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criticism

Honesty in your blog comments

Once you start blogging you will start getting comments. Unfortunately, a large proportion of them will probably be spam, but the real comments are great.

What about the real but not-so-great comments you may get?

As I wrote a few years ago (back in December 2007 to be precise – old content that still rings true!), I think you have five choices about how to act on negative comments.

Spam and outright abuse I think should be deleted and forgotten.

Comments that just disagree with you or  realistic or even constructive  criticisms are a different story.

Keeping negative comments in your blog seems honest to me – you’re not censoring and are being transparent.

It may be confronting to leave negative comments live, but it gives you a chance to be human and show that you are open to feedback – especially if you show that you have learnt from it.

Have you ever left negative comments in your blog? What response have you got from doing so?

Would you use negative comments to stir a controversy or a discussion?

Copping some flak?

Next time you are complaining about the stirring of your mates or the complaints of your Boss, you can say you are copping some flak and feel like you are being shot at! But be careful you don’t write you are copping some flack as that may be wildly misinterpreted!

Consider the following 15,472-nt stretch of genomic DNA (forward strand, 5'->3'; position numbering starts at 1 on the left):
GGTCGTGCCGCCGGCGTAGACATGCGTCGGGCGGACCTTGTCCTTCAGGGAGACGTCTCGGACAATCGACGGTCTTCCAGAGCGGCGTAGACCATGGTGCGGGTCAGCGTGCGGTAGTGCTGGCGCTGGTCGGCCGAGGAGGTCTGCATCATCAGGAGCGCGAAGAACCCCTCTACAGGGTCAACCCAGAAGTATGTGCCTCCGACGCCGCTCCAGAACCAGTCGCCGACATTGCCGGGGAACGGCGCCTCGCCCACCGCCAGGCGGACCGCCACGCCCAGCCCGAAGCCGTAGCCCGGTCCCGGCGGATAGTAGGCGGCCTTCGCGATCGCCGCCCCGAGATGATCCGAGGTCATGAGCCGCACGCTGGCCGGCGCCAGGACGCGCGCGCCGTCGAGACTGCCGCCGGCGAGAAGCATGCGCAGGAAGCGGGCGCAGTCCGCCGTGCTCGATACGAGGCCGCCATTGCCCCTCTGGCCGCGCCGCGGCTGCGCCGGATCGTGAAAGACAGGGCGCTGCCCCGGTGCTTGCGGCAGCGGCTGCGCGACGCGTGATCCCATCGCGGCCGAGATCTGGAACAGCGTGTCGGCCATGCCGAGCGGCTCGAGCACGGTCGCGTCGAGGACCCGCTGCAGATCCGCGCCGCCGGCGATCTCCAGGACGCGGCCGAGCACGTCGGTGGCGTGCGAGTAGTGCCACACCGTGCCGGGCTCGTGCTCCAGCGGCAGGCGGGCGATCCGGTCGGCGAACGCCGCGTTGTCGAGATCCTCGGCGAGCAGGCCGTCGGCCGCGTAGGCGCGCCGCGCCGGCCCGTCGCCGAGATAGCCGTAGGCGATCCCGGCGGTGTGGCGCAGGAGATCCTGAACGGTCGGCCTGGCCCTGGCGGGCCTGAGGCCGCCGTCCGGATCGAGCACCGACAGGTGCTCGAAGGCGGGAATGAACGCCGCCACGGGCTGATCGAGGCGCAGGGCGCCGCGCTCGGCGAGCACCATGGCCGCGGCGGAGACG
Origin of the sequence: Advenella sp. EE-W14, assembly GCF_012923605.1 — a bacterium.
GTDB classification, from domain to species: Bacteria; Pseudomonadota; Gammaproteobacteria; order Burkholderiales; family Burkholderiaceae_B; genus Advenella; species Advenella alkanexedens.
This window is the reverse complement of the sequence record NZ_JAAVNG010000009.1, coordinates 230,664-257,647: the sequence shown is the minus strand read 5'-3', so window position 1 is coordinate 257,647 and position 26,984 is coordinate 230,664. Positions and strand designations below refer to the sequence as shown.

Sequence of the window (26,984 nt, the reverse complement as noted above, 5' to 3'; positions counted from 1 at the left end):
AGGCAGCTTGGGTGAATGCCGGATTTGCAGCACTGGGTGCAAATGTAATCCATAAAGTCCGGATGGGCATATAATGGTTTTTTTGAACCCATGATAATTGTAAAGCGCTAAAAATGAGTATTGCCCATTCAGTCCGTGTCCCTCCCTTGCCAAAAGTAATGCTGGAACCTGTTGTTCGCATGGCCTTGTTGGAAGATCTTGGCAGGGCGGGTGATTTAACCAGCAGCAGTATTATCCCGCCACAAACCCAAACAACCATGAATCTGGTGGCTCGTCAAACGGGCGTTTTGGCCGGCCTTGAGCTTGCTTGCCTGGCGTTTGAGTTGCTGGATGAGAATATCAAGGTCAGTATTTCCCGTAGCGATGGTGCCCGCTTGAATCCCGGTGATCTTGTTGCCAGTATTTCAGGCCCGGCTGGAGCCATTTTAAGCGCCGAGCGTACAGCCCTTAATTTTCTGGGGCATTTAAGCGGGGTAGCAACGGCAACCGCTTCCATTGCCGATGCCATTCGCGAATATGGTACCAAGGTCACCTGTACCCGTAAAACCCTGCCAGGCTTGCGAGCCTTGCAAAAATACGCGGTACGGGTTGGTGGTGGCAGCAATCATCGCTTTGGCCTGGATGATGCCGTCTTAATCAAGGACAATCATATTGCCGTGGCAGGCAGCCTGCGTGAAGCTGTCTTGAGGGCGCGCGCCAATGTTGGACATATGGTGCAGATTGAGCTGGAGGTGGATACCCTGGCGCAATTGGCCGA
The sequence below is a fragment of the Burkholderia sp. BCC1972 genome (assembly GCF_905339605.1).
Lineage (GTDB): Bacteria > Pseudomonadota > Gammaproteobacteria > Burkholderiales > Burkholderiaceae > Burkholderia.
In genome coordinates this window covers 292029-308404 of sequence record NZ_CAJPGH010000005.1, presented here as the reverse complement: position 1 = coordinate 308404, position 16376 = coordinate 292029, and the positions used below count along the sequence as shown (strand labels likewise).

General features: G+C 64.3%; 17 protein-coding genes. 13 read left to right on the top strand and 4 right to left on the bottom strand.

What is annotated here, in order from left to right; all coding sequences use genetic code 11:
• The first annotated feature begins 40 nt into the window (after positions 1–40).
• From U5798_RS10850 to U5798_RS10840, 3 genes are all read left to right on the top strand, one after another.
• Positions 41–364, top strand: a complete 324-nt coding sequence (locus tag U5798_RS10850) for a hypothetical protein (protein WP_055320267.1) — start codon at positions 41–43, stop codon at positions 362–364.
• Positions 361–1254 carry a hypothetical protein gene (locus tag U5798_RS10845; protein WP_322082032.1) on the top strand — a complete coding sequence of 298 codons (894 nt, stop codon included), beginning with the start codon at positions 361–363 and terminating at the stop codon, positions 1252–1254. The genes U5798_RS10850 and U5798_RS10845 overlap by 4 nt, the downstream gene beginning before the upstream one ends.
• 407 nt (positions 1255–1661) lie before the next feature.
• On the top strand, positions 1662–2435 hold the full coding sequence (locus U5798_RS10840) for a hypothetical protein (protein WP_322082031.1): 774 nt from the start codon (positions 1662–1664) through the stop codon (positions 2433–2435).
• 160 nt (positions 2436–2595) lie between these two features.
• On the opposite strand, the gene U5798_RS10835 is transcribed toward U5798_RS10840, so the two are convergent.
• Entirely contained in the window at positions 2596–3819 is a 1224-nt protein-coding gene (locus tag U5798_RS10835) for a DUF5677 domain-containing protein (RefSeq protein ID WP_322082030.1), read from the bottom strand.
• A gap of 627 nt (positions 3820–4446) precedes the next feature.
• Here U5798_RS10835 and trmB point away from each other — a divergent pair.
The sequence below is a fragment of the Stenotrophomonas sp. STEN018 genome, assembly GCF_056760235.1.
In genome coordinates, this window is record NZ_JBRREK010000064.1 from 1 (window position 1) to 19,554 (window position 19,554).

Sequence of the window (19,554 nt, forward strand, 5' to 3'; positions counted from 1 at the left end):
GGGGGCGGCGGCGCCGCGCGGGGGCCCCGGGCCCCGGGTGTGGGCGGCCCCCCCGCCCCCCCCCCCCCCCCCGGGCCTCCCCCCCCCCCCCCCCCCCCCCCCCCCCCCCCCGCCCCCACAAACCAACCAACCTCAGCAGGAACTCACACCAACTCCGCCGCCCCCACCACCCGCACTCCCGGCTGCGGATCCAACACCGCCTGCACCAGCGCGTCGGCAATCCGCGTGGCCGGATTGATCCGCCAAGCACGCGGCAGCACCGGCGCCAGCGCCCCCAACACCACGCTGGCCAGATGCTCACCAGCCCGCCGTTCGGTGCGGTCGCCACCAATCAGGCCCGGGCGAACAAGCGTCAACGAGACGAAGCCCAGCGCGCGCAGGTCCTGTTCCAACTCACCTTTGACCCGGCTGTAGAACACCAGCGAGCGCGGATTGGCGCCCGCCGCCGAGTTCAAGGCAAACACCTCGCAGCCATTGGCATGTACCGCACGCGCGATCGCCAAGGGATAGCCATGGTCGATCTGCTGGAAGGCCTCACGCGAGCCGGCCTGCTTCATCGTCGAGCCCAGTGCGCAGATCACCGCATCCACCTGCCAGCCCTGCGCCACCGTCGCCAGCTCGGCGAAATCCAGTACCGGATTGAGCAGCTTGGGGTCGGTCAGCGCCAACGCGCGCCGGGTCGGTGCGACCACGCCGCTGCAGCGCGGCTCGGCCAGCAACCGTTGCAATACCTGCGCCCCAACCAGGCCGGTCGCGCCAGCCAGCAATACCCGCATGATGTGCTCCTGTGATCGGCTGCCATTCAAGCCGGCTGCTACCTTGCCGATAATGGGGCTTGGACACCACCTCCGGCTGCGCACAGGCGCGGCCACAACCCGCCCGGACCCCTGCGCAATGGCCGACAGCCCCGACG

Flack: (noun) press agent or publicist
The movie star relied on her flack to manage the press conference.
Flack: (verb) to act as a PR or press agent

Flak: (noun) anti-aircraft artillery or bursting of shells fired from anti-aircraft artillery;over the top and/or aggressive criticism; opposition, disagreement. {Flak is derived from the German name of aircraft defence gun –  Flieger Abwehr Kanone}
The politician was copping some flak over voting against his party on the carbon tax issue. 

Simply remember that a PR agent always adds a little extra – like the letter c in flack!

Positive or negative?

As much as I’d prefer to ignore the election campaign, it is here and I have noticed numerous ads around. And I am surprised (as I am at every election, lol!) as how negative much of the campaigning is.

In business and as a writer, I would never criticise a competitor (mine or for a client) to try to win sales. I believe it is much better to show my strengths and abilities instead of showing how good I am at complaining about others – this builds trust in my skills obviously, and lets clients know if I offer a service they need.

Spouting negatives about competitors surely makes me look insecure or bitter or incompetent (because I don’t have enough positives to talk about), or all of them!

Politicians never seem to learn this simple business principle – and it makes me think of politicians as children!

So, don’t copy the politicians, and use positives in your writing!

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